4. En-yoy

Cheladas are a mainstay of the all-inclusive resorts that line the zona hotelera south of Cancun, where folks sip them because, well, you’re supposed to in Mexico.  The truth, though, is that an earned chelada is ten times better than one ordered at leisure.

If, like me, you prefer a bit more meat on your sandwich, though, have you ever tried a michelada?  This is a slightly more derived beer cocktail that comes in a variety of types (and no, I don’t mean that unholy terror that Bud put out, which I refuse to link to).  I have had them in Mexico  with Worcestershire sauce, Maggi sauce, and even some sort of sarsparilla concentrate I didn’t recognise, but my favourite is actually one I used to make up as a breakfast for friends on early morning bass fishing trips to the lake near where we live in north Georgia.

Al’s Allatoona:

  1. Take a 20 oz glass (or on the boat, a 24oz travel cup) and add a 12 oz beer.  I use PBR.  What, you got a problem with that?  Take it up with my fist…
  2. Add 8-10 oz of clamato.  Yep, this cocktail includes actual seafood. How #DeepSN is THAT?
  3. Add a goodly dash of hot sauce (I use a Panamanian sauce called Delidas, which is fantastic), a few drops of Maggi sauce and a liberal squeeze of lime juice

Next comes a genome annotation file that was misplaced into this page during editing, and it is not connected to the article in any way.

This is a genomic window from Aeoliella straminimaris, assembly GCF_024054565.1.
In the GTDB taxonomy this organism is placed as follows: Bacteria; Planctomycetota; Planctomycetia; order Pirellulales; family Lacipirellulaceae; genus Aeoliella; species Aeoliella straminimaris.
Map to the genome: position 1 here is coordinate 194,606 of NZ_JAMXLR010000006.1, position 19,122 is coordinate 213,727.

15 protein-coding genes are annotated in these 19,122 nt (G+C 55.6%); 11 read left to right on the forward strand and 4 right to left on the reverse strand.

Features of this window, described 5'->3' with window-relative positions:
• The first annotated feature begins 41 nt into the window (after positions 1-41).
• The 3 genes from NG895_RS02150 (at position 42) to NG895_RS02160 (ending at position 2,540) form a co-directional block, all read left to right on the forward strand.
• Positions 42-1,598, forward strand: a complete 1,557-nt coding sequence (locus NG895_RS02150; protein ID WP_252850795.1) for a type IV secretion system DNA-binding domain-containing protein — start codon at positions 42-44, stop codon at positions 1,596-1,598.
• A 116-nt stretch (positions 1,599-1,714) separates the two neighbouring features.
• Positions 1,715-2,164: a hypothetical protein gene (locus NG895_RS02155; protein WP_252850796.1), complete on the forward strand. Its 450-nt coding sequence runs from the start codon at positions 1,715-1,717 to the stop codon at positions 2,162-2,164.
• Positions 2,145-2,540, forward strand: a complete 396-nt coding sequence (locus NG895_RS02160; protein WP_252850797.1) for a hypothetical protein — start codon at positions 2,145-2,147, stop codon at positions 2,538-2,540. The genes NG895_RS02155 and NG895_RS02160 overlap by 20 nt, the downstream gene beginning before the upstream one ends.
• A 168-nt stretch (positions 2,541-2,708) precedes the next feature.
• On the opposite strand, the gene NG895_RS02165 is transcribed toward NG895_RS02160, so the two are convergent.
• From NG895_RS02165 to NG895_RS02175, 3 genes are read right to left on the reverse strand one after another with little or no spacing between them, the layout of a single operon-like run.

4. Add a 1/4 tsp of fresh squeezed horseradish, or equivalent amount of horseradish sauce
  5. Add a dash, only a dash, of mirin.   This is my own modification to add a touch of savoury sweetness.  I pretty much add mirin to everything.
  6. You can actually make up the mix (clamato, hot sauce, horseradish, Maggi, lime, mirin) ahead of time and bring that in a juice bottle to mix fresh with the cold beers.
  7. Gulp heartily between pinpoint casts to submerged snags

What I love about this is that, like Thai food (and the best of all cuisines, for that matter), it hits every part of the palate: sweet, salty, hot, bitter and umami.  Fan-freakin’ tastic.  Truth be told, though, my buddies weren’t as big a fan of this as I am; Clamato isn’t for everyone.  If you’re already gagging at the very thought of seafood and alcoholic beverages, then over to Cartman.

Sangrita. Img: Courtesy of Shutterstock